Hello. My name is Jennifer. I go by Jen, but that's beside the point. My name is Jennifer, and I have a question: Why are all the "Jennifer" movies scary? By that I mean films with the name "Jennifer" in the title, most of which are frightening, disturbing, violent horror films. Jennifer 8 was about the hunt for a serial killer. Dario Argento's titular Jenifer was a retarded, mute cannibal. Even Diablo Cody couldn't lay off, making her latest protagonist, a Jennifer, the symbol not only of high school evil, but of evil evil. What's in a name, and why does mine strike fear into the hearts of filmmakers?

To investigate the unfair cinematic sullying of the name on behalf of Jennifers everywhere, I decided to take a closer look at "Jennifer" movies to find out how, or even why, we seem to inspire these scary, scary stories.

Jennifer's Body (2009)

The combined forces of Diablo Cody and Megan Fox came together to craft the latest onscreen treatment of Jennifers in this week's '80s throwback horror flick. Granted, it's a tongue-in-cheek kind of demon tale with plenty of literal man-eating and bloodshed, but what it's really about is the fickle bond of female friendship. (And snappy hipster-speak. Lots of snappy hipster-speak.) Fox perfectly embodies the kind of evil girl that we all knew in high school – hot and full of herself, and as handy with a put-down as she is with a cherry stem. Fox's Jennifer Check is as lethal as jail bait gets. Even worse? She's kind of a bad BFF. We don't all eat human flesh and steal your boyfriends, I swear.





Jennifer the Snake Goddess (1978)

Filmmaker Brice Mack got his start as a Disney artist (Snow White! Lady and the Tramp!) and even illustrated childrens' books. So why, in 1978, did Mack make his directorial debut with a horror film about Jennifer Baylor, a poor outcast girl with an uber-religious parent and the power to control snakes? (It might have had something to do with a little film called Carrie, which came out two years prior and made bucketloads of cash.) Exchanging telekinesis for snake charming and Lisa Pelikan for Sissy Spacek, this exploitation cash-in follows the Carrie formula pretty closely, including the key defense that Jennifer uses her powers for evil only when she's pushed to the brink.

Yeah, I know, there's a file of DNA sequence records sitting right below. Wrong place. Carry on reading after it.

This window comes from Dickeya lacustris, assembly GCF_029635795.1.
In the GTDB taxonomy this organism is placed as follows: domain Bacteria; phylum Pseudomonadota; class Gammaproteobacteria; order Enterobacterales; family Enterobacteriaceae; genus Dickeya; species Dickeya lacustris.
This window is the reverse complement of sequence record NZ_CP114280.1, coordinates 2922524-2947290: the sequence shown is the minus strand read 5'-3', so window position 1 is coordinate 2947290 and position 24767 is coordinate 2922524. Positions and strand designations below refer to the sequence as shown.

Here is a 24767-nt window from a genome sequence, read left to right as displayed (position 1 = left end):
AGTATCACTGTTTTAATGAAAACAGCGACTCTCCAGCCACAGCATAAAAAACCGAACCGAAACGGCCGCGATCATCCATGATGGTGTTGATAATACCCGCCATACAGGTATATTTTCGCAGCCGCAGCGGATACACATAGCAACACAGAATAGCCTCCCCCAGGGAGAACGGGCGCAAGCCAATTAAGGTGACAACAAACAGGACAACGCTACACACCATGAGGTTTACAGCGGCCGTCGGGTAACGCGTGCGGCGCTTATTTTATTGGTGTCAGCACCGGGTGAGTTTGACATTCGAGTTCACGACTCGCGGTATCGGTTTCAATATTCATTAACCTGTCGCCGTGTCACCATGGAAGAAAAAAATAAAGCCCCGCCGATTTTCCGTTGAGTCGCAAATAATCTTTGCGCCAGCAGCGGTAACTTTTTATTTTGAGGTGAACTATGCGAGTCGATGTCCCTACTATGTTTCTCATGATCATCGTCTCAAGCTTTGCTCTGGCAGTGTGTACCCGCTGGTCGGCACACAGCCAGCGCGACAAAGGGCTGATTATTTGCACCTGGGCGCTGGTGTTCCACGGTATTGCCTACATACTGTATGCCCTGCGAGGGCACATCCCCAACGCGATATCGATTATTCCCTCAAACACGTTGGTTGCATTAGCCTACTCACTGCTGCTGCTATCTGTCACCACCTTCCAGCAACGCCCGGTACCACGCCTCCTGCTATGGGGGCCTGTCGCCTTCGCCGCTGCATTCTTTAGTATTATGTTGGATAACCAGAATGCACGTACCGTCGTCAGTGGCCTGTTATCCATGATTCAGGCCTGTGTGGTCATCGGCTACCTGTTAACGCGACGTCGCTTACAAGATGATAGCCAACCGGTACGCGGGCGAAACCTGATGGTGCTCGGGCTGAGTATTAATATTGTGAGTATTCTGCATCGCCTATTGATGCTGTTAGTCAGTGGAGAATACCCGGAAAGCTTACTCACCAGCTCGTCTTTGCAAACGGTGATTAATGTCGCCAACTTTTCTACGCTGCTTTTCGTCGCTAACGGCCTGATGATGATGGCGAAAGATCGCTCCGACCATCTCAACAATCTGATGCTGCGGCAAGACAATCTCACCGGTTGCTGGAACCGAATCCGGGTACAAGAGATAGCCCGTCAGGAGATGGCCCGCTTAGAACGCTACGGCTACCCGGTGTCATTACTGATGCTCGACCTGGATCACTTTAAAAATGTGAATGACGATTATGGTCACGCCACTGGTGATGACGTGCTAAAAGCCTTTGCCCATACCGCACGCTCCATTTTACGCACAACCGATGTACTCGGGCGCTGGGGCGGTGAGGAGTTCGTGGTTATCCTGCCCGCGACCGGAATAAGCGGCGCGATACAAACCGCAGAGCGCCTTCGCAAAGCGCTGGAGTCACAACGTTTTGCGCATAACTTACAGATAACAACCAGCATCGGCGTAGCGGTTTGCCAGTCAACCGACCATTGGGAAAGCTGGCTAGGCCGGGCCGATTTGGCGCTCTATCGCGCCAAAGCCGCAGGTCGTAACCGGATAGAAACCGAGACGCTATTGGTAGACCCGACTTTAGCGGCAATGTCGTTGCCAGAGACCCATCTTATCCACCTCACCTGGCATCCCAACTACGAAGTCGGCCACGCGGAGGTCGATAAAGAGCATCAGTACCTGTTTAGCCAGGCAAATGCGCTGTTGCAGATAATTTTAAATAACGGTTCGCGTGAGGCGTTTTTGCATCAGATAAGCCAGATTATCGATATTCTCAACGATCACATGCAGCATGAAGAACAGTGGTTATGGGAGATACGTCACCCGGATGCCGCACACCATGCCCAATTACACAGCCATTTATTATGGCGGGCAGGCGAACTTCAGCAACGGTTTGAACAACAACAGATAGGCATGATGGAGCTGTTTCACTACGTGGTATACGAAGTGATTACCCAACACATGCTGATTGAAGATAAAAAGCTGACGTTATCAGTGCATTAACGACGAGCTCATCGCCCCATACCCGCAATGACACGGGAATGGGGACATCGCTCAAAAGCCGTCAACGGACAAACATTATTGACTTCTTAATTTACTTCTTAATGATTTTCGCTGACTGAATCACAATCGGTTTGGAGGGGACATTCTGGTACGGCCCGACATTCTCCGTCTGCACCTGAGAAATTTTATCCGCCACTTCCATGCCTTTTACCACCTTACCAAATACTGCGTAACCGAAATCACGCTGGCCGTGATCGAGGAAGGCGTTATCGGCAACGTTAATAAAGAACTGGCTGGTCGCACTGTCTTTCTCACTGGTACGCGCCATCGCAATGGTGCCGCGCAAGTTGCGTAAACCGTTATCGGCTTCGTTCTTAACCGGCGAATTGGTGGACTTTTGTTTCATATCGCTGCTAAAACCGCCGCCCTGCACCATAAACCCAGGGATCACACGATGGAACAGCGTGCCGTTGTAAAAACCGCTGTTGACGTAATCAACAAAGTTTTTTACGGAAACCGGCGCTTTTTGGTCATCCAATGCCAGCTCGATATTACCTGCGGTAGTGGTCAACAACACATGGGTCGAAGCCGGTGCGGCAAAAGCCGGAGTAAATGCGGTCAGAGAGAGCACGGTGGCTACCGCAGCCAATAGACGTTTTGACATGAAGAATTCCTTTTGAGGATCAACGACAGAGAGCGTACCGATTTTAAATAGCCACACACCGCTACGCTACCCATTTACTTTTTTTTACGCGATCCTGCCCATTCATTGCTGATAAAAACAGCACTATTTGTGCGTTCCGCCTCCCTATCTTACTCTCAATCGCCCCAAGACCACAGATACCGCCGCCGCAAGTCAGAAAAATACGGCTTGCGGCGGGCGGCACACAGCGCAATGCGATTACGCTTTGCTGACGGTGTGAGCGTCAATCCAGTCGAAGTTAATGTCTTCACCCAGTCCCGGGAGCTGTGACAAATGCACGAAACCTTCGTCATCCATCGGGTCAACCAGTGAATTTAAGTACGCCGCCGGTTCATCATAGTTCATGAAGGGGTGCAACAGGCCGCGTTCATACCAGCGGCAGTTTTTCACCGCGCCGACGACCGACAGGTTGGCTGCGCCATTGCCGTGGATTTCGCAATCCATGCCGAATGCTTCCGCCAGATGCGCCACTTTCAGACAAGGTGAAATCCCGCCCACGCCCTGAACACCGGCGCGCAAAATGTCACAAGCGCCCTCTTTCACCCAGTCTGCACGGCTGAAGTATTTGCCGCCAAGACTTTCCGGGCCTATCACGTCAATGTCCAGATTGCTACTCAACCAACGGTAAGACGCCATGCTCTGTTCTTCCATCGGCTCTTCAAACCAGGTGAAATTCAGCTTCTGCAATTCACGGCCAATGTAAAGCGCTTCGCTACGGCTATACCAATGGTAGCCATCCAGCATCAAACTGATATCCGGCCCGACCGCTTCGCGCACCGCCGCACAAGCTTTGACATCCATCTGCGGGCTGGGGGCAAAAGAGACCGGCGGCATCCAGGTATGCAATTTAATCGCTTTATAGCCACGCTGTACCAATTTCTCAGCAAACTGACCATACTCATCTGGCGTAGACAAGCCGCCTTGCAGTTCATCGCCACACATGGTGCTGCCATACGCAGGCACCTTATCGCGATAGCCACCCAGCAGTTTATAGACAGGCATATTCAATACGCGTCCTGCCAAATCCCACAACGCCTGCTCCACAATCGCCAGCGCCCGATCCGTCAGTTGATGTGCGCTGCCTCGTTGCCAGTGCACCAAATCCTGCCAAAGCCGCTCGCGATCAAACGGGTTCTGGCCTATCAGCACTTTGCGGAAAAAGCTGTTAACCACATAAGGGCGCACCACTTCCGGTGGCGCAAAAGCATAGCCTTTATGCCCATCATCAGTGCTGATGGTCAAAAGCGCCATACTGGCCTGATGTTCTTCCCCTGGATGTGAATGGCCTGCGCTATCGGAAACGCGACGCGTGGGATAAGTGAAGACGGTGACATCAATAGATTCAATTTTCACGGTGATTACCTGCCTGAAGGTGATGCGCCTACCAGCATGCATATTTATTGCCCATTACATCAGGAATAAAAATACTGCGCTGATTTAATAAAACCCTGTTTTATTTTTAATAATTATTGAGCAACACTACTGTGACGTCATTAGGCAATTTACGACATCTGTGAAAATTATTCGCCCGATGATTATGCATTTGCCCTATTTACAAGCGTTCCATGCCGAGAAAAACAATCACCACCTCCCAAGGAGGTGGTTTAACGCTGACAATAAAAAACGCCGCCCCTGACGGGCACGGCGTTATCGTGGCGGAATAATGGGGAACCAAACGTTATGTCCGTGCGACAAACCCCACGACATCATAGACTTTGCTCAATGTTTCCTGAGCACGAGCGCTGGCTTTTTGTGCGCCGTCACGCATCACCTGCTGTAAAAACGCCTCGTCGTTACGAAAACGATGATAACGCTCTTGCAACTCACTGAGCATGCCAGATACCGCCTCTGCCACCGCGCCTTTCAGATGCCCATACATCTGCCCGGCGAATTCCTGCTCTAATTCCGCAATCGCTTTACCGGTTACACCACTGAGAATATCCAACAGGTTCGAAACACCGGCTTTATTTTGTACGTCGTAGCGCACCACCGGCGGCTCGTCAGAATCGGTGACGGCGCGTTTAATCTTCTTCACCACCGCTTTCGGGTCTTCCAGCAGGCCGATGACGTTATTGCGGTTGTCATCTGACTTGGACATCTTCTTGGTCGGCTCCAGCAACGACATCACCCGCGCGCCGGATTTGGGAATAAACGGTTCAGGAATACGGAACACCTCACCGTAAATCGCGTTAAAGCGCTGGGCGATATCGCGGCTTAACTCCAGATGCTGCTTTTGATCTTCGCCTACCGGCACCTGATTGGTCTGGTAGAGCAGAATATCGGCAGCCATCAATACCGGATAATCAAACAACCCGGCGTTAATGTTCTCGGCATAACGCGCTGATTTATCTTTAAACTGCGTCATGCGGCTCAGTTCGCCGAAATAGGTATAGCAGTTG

Jennifer 8 (1992)

Technically, this thriller isn't about anyone named Jennifer; hotshot city cop John Berlin (Andy Garcia) and his country station cronies give the name to each of the victims of a serial killer with a thing for blind chicks. "Jennifer 8" is really a student named Helena (Uma Thurman), who's fingered as the next target. In addition to romancing Berlin, Helena joins forces with another cop's wife (Kathy Bates) to trap the real killer, but still; using "Jennifer" as a nickname for slain women? So creepy.





Jennifer AKA Lips of Blood (1975)

French fantastique specialist Jean Rollin made Levres de Sang during one of his busiest decades, in which time he cultivated a niche telling erotic vampire tales. (His other specialty? Porn.) In Paris, mysterious encounters befall a young man named Frederic (Jean-Loup Philippe); a photograph of an abandoned chateau dredges memories of a teenage girl, while a pair of fanged twin girls follow Frederic around town, saving him from other assailants. Eventually, Frederic finds his way to the ravishing young lady of his dreams, a vampire chick who loves him back. There's just one problem: she's his sister. (Ick!) Her name? Jennifer.





Jenifer
(Masters of Horror, 2005)

Which brings us to what might be the worst Jennifer of them all. In this entry for the Masters of Horror anthology, horror auteur Dario Argento presents a nightmare scenario: Married cop Frank Spivey (Steven Weber, also the film's screenwriter) takes in a deaf-mute but nubile woman named "Jenifer" whose face is extremely hideous and deformed, but whose childlike affections are gosh-darn endearing and seductive to men. Giving up his life and family to be with Jenifer, Frank finds that she has yet another irksome quality, in that she likes to eat people. (Look for the not-safe-for-TV shots, in which Jenifer chows down on some genitals, featured on the DVD.) So let me get this straight. This Jenifer is hideous, mentally disabled, and a cannibal, but she's good in the sack? Well, I guess I can live with that.





So there you have it. A demon, a freak, a victim, an incestuous vampire, and a deformed people eater, Jennifers all. Thanks a lot, Hollywood.

[Jen Yamato is excited to join the Cinematical team, welcomes your feedback, and likes her name, thank you very much.]